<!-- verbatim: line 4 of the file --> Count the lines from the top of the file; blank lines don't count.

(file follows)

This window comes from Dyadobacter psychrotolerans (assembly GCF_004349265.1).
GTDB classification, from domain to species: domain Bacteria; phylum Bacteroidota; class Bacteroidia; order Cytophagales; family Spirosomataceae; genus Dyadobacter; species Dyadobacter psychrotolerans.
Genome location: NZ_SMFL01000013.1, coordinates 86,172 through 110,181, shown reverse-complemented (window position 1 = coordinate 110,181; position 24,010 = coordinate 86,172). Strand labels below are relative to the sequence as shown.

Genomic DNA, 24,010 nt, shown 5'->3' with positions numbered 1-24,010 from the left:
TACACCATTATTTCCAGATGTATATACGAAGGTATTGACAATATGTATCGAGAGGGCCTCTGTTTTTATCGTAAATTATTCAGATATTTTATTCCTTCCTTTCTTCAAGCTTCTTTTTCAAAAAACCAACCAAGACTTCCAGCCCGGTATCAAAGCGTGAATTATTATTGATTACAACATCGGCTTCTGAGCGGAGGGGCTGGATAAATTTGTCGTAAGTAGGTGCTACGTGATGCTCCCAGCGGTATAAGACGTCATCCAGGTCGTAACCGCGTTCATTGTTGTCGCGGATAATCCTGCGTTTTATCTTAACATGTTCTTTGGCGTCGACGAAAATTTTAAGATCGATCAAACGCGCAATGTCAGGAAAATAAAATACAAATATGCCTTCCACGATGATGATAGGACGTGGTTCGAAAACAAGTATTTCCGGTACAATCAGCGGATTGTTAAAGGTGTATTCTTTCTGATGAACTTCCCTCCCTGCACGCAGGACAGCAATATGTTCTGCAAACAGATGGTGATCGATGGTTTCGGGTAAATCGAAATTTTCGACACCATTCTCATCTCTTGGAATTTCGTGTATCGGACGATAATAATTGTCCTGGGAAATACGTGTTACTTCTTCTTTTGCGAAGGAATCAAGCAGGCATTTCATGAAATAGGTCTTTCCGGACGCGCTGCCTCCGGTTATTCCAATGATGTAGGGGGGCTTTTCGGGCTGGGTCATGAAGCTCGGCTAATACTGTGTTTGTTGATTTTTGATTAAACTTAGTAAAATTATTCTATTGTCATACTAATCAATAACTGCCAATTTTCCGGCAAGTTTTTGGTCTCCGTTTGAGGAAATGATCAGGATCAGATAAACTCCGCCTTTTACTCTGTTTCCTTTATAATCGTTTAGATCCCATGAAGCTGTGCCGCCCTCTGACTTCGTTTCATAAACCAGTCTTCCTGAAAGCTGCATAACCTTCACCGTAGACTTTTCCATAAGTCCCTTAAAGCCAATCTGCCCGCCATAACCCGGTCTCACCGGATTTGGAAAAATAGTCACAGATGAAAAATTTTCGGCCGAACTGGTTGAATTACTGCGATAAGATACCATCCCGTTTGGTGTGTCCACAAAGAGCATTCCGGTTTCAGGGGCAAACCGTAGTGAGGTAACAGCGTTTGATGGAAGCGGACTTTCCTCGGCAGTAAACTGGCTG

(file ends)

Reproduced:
Genomic DNA, 24,010 nt, shown 5'->3' with positions numbered 1-24,010 from the left: